In just seven years, from 1997 to 2004, the number of elements in the company’s inventory exploded, ascending from slightly more than 6,000 to more than 14,200. So did its range of colors, which climbed from the original six (red, yellow, blue, green, black, and white) to more than fifty. As the number of components and colors mounted, soaring supply and production costs plundered the company’s bottom line. Here’s why.
EZ Collection Gum Convoy is another redeco of Generations Legends Class Motorbreath, featuring the retooled parts, but this time omitting the sword. He is decoed once again in his Generation 2 colors (see above), with the black legs, but uses metallic red plastic, and is coated in metallic red, blue, and black paint. As per the toyline's name, he comes with a yellow candy-shelled piece of lemony-flavored gum.
At some point, Optimus Prime disappeared under mysterious circumstances, and Ultra Magnus arrived from Cybertron to take his place as Autobot commander. Galvatron's Air Attack Prime eventually returned many centuries later, now sporting a Powermaster body, and rejoined the Transformers' war after it had moved from Earth to the alien planet of Nebulos.
Very well written piece. It is very expensive, but as seems to be the trend on here, I would agree you are paying for the quality with LEGO. I like that they have provided the opportunity for adults to build sets with the LEGO Modular buildings range, those sets use real architectural techniques in their construction and are really quite impressive.
Megan Fulton, Tim Johnides, Jeff Williams, Dante Lauretta, Magnus Dahlsröm, Jayson Peters, David Michael, Gerry Tolbert, Andrew Smith, Ray Wehrs, Joel Becker, Scott Gaeta, Beth Kee, Joey Mills, talkie_tim, Danny Marquardt, Adam Bruski, John Bain, Bill Moore, Adam Frank, Lacey Hays, Peter Morson, James Needham, Matt Fleming, Adam Anderson, Jim Reynolds, Seiler Hagan, Bryan Wade, Petrov Neutrino, Jay Shapiro
This is a new line which features robot versions of various Marvel Comics superheroes (and later more of the Star Wars Transformers figures once it merged with this line). Confirmed figures are Iron Man, Spider-Man, Wolverine, Venom and Hulk. Hulk turns into a tank while Iron Man turns into a jet. Spider-Man becomes a helicopter, Wolverine turns into a 4WD, Venom turns into a turbocharged retro car. They are not to be confused with the Marvel Megamorphs toy line, which also featured transformable mecha piloted by the superheroes. Eventually, the Star Wars Transformers figure joined the line with reissues of previous figures, as well as all new molds.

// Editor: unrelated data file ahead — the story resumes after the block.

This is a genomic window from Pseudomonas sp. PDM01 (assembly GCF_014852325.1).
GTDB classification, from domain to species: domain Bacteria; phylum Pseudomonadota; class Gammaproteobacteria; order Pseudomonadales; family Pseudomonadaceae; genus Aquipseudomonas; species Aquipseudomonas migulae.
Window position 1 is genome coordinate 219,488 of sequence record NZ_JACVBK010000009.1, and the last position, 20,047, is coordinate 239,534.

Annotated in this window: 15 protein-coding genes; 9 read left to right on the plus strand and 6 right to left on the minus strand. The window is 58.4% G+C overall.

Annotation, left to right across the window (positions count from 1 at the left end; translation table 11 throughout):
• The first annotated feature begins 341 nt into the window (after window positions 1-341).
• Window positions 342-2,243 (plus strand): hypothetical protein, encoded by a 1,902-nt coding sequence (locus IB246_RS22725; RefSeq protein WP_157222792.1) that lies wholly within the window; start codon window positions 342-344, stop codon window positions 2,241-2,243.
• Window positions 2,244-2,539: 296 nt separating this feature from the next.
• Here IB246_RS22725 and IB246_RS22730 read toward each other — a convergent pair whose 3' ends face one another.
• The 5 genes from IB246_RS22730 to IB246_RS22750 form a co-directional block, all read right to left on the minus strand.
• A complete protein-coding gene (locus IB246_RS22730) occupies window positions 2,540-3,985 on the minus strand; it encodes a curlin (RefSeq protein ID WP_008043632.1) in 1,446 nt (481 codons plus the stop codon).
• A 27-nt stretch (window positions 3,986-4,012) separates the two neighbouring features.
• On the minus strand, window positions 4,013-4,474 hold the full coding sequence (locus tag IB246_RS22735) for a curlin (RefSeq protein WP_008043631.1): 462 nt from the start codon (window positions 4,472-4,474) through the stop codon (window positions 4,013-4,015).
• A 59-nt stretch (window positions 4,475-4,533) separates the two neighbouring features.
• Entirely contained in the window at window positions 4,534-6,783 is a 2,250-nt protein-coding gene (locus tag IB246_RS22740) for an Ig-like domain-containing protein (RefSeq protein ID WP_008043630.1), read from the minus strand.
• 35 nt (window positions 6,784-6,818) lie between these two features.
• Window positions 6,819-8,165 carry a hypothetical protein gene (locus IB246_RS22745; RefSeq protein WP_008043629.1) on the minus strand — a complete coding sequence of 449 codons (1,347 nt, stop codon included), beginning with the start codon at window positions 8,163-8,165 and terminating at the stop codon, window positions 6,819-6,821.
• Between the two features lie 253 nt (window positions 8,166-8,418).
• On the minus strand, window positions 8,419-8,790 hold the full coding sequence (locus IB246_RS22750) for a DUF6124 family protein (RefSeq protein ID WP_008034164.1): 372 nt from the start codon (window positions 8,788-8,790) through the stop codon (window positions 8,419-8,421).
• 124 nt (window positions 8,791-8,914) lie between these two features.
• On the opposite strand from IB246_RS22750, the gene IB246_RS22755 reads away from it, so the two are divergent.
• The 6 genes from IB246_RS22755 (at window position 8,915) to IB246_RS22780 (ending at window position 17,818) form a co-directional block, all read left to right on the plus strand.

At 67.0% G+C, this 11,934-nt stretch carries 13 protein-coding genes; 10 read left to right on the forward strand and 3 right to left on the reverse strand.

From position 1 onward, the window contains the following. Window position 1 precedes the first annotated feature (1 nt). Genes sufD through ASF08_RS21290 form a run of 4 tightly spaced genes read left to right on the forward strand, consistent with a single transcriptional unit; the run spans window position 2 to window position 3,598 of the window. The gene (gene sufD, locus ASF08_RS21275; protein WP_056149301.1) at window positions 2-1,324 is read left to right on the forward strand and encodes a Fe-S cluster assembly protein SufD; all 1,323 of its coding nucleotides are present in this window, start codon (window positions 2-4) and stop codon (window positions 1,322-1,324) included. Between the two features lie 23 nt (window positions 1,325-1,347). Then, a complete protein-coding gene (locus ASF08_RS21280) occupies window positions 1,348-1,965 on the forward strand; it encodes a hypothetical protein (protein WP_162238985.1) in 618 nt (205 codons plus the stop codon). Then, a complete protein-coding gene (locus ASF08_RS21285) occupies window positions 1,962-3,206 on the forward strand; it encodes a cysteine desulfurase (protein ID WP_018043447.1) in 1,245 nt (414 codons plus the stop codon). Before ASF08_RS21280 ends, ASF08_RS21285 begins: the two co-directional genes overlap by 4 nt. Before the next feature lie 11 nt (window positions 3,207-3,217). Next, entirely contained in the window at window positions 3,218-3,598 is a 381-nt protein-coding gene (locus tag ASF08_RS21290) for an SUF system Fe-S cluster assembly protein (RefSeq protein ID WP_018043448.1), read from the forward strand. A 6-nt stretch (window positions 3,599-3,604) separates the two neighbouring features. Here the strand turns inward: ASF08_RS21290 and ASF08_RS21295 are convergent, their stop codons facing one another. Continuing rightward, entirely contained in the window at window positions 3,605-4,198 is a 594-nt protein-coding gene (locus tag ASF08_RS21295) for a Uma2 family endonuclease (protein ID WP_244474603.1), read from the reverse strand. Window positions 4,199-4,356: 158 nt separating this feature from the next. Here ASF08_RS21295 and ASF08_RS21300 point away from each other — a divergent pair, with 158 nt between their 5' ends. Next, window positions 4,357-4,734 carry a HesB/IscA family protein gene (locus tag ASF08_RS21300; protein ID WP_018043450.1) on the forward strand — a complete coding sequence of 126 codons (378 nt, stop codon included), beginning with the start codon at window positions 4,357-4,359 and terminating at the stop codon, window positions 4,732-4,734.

When IDW Publishing received the rights to the series, author Simon Furman was hired to oversee the line. Furman decided that the Generation 1 continuity "was in need of ... a contemporary restart" so that the comic could retain a modern audience. Furman's revised continuity establishes Optimus Prime as the present-day leader of an Autobot army spread across the galaxy in small units, waging a covert war against teams of Decepticon infiltrators over resource-rich worlds. The Stormbringer miniseries explains that the Transformer homeworld of Cybertron is a dead planet, ravaged by an ancient cataclysm caused by the Autobot-Decepticon War. Prime had been forced to ally with his arch-rival Megatron to end the destruction. In the series, the interference of Jetfire and the Technobots, in a plot organized by the Decepticon Bludgeon, alerts Prime to the possibility that the Cybertronian cataclysm might be re-ignited and spread to other planets. Prime calls in the Wreckers, meeting them on the surface of Cybertron in time to witness the return of the being called Thunderwing, the focal point of the apocalypse. The combined efforts of Prime, the Wreckers, Jetfire, the Predacon-led Decepticons, and a unit of aging Centurion drones are barely enough to render Thunderwing inert.
Part of the first wave of Bot Shots Series 1 single-packs, Optimus Prime is a teeny little long-nosed semi truck with "trailer", with a spring-loaded automatic transformation to robot mode triggered when his front bumper is pressed. He has a "spinner" in his chest that shows his three attack types and power levels. His truck mode and robot body are influenced by the live-action Optimus Prime, while his head is taken from the original. His blue paint is light and sparkly-metallic, his red paint is dull matte, and his optics are yellow.
As the Binaltech saga unfolds, the multiverse is threatened with destruction, until the original continuity is restored and the Binaltech universe is split into and preserved within its own separate universe. Overdrive confirms that the threat is over by visiting the dimension occupied by the original timeline, and reveals that in that world, Hot Rod had received the Matrix and taken over leadership of the Autobots as Rodimus Prime.